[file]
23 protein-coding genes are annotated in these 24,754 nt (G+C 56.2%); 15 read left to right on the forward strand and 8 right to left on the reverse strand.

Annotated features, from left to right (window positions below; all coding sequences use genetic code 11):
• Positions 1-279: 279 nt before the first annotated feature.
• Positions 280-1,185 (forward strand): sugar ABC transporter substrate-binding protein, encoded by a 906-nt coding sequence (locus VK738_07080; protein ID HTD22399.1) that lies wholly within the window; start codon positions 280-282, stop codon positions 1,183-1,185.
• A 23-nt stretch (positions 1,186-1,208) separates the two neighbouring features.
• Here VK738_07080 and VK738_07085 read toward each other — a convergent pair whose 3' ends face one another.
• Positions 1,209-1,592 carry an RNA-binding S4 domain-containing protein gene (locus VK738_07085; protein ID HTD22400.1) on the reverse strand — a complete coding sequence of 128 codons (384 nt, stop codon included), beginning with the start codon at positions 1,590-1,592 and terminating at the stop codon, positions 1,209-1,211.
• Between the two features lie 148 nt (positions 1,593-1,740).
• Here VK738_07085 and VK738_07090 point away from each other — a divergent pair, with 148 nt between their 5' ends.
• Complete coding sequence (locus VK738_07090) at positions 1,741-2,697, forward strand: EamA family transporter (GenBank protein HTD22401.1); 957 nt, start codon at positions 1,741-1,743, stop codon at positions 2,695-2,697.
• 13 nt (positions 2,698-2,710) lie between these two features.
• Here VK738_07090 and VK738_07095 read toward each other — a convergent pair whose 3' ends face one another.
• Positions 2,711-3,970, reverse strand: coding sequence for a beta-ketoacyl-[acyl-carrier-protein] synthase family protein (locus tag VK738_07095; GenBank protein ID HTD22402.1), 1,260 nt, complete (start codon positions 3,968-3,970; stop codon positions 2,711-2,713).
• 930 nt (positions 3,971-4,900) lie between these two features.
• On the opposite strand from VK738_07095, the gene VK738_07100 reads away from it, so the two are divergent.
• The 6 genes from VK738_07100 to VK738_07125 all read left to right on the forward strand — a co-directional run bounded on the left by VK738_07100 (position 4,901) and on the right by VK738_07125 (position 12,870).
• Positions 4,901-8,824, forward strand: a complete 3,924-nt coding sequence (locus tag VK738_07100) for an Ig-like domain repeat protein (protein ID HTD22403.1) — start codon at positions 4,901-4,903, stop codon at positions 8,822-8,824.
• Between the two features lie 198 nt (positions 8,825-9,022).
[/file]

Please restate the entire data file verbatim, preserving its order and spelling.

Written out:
23 protein-coding genes are annotated in these 24,754 nt (G+C 56.2%); 15 read left to right on the forward strand and 8 right to left on the reverse strand.

Annotated features, from left to right (window positions below; all coding sequences use genetic code 11):
• Positions 1-279: 279 nt before the first annotated feature.
• Positions 280-1,185 (forward strand): sugar ABC transporter substrate-binding protein, encoded by a 906-nt coding sequence (locus VK738_07080; protein ID HTD22399.1) that lies wholly within the window; start codon positions 280-282, stop codon positions 1,183-1,185.
• A 23-nt stretch (positions 1,186-1,208) separates the two neighbouring features.
• Here VK738_07080 and VK738_07085 read toward each other — a convergent pair whose 3' ends face one another.
• Positions 1,209-1,592 carry an RNA-binding S4 domain-containing protein gene (locus VK738_07085; protein ID HTD22400.1) on the reverse strand — a complete coding sequence of 128 codons (384 nt, stop codon included), beginning with the start codon at positions 1,590-1,592 and terminating at the stop codon, positions 1,209-1,211.
• Between the two features lie 148 nt (positions 1,593-1,740).
• Here VK738_07085 and VK738_07090 point away from each other — a divergent pair, with 148 nt between their 5' ends.
• Complete coding sequence (locus VK738_07090) at positions 1,741-2,697, forward strand: EamA family transporter (GenBank protein HTD22401.1); 957 nt, start codon at positions 1,741-1,743, stop codon at positions 2,695-2,697.
• 13 nt (positions 2,698-2,710) lie between these two features.
• Here VK738_07090 and VK738_07095 read toward each other — a convergent pair whose 3' ends face one another.
• Positions 2,711-3,970, reverse strand: coding sequence for a beta-ketoacyl-[acyl-carrier-protein] synthase family protein (locus tag VK738_07095; GenBank protein ID HTD22402.1), 1,260 nt, complete (start codon positions 3,968-3,970; stop codon positions 2,711-2,713).
• 930 nt (positions 3,971-4,900) lie between these two features.
• On the opposite strand from VK738_07095, the gene VK738_07100 reads away from it, so the two are divergent.
• The 6 genes from VK738_07100 to VK738_07125 all read left to right on the forward strand — a co-directional run bounded on the left by VK738_07100 (position 4,901) and on the right by VK738_07125 (position 12,870).
• Positions 4,901-8,824, forward strand: a complete 3,924-nt coding sequence (locus tag VK738_07100) for an Ig-like domain repeat protein (protein ID HTD22403.1) — start codon at positions 4,901-4,903, stop codon at positions 8,822-8,824.
• Between the two features lie 198 nt (positions 8,825-9,022).